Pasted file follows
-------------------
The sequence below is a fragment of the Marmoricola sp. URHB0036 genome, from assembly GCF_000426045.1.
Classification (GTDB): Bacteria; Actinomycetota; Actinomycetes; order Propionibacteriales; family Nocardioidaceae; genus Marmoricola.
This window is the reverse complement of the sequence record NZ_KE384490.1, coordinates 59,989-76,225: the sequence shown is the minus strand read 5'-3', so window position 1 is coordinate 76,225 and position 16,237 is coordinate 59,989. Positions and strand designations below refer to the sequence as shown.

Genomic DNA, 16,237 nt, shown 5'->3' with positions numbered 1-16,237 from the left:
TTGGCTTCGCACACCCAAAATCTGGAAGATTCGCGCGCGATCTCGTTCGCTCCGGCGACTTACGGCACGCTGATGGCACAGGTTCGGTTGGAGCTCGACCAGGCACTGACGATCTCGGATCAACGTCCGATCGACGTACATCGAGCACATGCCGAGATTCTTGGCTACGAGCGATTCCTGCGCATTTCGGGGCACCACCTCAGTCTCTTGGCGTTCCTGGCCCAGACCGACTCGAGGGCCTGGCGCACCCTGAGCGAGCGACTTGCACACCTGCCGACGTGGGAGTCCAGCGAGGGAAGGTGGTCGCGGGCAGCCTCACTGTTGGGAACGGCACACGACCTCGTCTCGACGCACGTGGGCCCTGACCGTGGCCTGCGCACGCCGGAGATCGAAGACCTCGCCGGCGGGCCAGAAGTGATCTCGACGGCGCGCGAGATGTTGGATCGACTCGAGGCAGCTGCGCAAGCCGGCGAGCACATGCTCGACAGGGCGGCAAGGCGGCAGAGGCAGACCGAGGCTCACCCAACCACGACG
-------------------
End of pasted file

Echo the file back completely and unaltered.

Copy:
The sequence below is a fragment of the Marmoricola sp. URHB0036 genome, from assembly GCF_000426045.1.
Classification (GTDB): Bacteria; Actinomycetota; Actinomycetes; order Propionibacteriales; family Nocardioidaceae; genus Marmoricola.
This window is the reverse complement of the sequence record NZ_KE384490.1, coordinates 59,989-76,225: the sequence shown is the minus strand read 5'-3', so window position 1 is coordinate 76,225 and position 16,237 is coordinate 59,989. Positions and strand designations below refer to the sequence as shown.

Genomic DNA, 16,237 nt, shown 5'->3' with positions numbered 1-16,237 from the left:
TTGGCTTCGCACACCCAAAATCTGGAAGATTCGCGCGCGATCTCGTTCGCTCCGGCGACTTACGGCACGCTGATGGCACAGGTTCGGTTGGAGCTCGACCAGGCACTGACGATCTCGGATCAACGTCCGATCGACGTACATCGAGCACATGCCGAGATTCTTGGCTACGAGCGATTCCTGCGCATTTCGGGGCACCACCTCAGTCTCTTGGCGTTCCTGGCCCAGACCGACTCGAGGGCCTGGCGCACCCTGAGCGAGCGACTTGCACACCTGCCGACGTGGGAGTCCAGCGAGGGAAGGTGGTCGCGGGCAGCCTCACTGTTGGGAACGGCACACGACCTCGTCTCGACGCACGTGGGCCCTGACCGTGGCCTGCGCACGCCGGAGATCGAAGACCTCGCCGGCGGGCCAGAAGTGATCTCGACGGCGCGCGAGATGTTGGATCGACTCGAGGCAGCTGCGCAAGCCGGCGAGCACATGCTCGACAGGGCGGCAAGGCGGCAGAGGCAGACCGAGGCTCACCCAACCACGACG